The Asian Art Museum in San Francisco recently celebrated Filipin@ American History Month, so I thought I’d share a little bit of what I knew about traditional Philippine music!
As a kid, I grew familiar with Philippine music through karaoke. For the longest time, my perception of Philippine music only reached as far as saccharine love ballads.
But of course, there’s much more to the music of the Philippines. Though scarcely documented, music played an integral part of everyday life in indigenous Philippines.
Only 10 percent of population practices traditional music today. In the spirit of Filipin@ American History Month, here are some facts to celebrate traditional Philippine music!
Music was practiced by several indigenous Philippine tribes, who all resided in concentrated areas of three different regions.
- 1.Northern Luzon
- Tribes collectively called the Igorots
- Lived in Cordillera mountain range
- 2.Central Islands
- Tribes: Visayans, Tagalogs, Ilocanos
- 3.Southern Islands
- Tribe: Moros
Despite regional division, all music shared common elements.
Music was almost idiosyncratic, used either for ritual or secular practice
- Utilized both vocals and instrumentals
- Improvisation was an important element
- Common characteristics: Freeform structure, constant changes in tempo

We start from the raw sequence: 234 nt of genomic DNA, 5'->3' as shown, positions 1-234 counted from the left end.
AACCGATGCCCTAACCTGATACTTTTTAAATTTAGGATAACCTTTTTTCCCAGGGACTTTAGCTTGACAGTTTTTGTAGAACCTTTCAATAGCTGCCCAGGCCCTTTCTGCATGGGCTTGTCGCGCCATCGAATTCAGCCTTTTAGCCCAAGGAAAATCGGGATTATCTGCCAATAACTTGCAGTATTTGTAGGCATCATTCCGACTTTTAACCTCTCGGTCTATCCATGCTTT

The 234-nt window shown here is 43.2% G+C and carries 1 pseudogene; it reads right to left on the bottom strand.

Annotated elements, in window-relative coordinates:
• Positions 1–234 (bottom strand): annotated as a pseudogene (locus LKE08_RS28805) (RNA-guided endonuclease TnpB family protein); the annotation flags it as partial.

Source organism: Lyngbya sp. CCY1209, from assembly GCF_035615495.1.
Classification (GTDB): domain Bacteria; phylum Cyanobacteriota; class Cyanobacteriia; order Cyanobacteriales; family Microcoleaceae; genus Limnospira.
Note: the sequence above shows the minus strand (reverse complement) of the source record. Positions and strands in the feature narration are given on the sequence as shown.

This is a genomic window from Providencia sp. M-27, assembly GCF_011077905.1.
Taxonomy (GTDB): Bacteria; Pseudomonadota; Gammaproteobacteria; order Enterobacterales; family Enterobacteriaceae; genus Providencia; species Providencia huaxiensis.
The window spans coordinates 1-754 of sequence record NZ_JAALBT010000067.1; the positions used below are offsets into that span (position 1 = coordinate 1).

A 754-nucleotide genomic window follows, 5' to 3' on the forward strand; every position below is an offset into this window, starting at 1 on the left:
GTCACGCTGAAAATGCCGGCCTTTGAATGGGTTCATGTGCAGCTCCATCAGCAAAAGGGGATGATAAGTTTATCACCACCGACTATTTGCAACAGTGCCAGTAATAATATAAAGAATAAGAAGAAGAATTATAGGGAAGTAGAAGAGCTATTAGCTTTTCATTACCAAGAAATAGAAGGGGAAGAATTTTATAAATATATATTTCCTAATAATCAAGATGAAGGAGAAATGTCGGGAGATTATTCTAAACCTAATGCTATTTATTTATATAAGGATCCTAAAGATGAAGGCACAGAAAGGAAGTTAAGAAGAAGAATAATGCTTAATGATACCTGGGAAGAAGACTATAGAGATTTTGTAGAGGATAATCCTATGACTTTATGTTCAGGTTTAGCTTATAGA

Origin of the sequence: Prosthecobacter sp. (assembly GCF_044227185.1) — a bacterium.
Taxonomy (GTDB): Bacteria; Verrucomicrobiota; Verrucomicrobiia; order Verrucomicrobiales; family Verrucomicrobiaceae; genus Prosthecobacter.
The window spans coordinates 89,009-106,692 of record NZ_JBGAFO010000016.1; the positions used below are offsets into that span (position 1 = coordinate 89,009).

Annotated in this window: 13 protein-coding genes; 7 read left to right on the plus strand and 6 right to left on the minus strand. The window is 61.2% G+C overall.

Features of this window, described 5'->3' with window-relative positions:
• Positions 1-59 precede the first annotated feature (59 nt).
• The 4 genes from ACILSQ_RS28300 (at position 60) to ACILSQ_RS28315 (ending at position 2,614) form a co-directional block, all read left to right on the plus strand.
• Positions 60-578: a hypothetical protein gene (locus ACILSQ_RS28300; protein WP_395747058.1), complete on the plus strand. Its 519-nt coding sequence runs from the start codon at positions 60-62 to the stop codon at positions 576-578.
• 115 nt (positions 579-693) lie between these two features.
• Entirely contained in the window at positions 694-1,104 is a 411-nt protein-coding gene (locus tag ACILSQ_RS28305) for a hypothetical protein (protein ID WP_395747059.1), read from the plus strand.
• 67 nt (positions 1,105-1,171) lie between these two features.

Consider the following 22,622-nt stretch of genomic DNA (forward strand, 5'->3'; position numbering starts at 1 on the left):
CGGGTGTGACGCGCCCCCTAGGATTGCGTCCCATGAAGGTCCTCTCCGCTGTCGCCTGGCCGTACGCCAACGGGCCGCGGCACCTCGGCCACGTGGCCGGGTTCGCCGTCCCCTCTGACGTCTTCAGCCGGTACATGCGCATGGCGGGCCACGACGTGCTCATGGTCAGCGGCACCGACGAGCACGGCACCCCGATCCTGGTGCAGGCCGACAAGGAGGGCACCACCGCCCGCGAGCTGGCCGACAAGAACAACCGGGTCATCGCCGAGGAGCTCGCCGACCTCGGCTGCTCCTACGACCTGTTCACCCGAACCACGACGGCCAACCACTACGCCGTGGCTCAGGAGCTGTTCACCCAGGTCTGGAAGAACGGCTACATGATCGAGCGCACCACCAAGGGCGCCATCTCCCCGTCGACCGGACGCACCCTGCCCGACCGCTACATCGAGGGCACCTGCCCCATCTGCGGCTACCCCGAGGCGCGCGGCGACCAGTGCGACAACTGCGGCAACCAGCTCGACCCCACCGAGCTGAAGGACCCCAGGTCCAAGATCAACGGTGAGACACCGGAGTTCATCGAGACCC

- Flat gongs were a symbol of solidarity
Music of the Philippines today has a huge Western influence due to the heightened popularity of radios and records (LPs and EPs) in the 1960s.
Check out this example of indigenous Philippine and contemporary music combined.
- Diamond, B. (2007). The Music of Modern Indigeneity: From Identity to Alliance Studies. European Meetings in Ethnomusicology, 12(22), 169-190.
- Dioquino, C. (1982). Musicology in the Philippines. Acta Musicologica, 54, 124-147. Retrieved December 5, 2014, from JSTOR.
- Famous Kadangyan Tribal Music Video, Cebu, Philippines. (2009, August 27). Retrieved December 10, 2014, from https://www.youtube.com/watch?v=TtCfgwTOOrA
- Griffith, C. (1924). Folk Music in the Philippines. Music Supervisors’ Journal, 26-26. Retrieved December 5, 2014, from JSTOR.
- Hila, A. (2006). Indigenous Music. In Tuklas Sining: Essays on the Philippine Arts.
- Kadangyan Band. (n.d.). Retrieved December 10, 2014, from http://band.castpel.com/kadangyan/about
- Reyes, M. (2002). Under Attack: Mass Media Technology and Indigenous Musical Practices in the Philippines. In R. King (Ed.), Global goes local: Popular culture in Asia.
Vancouver, B.C.: UBC Press.
- Lagguy, S. (2012, April 27). Ifugao Gong Music or Ethnic Music. Retrieved December 15, 2014, from https://www.youtube.com/watch?v=kZUat-QzICA
- Moon, V. (2013, January 8). Tribal sounds of the Philippines: IFUGAO. Retrieved December 15, 2014, from https://www.youtube.com/watch?v=4qZOSdpdumY
- Osal, R. (2013, May 8). Filipino Folk Music. Retrieved December 10, 2014, from http://philippineculture.ph/filer/Philippines_Folk_Music.pdf
- Rosario, R. (2010, July 12). Philippine folk songs. Retrieved December 10, 2014, from http://www.slideshare.net/Pyxsally/philippine-folk-songs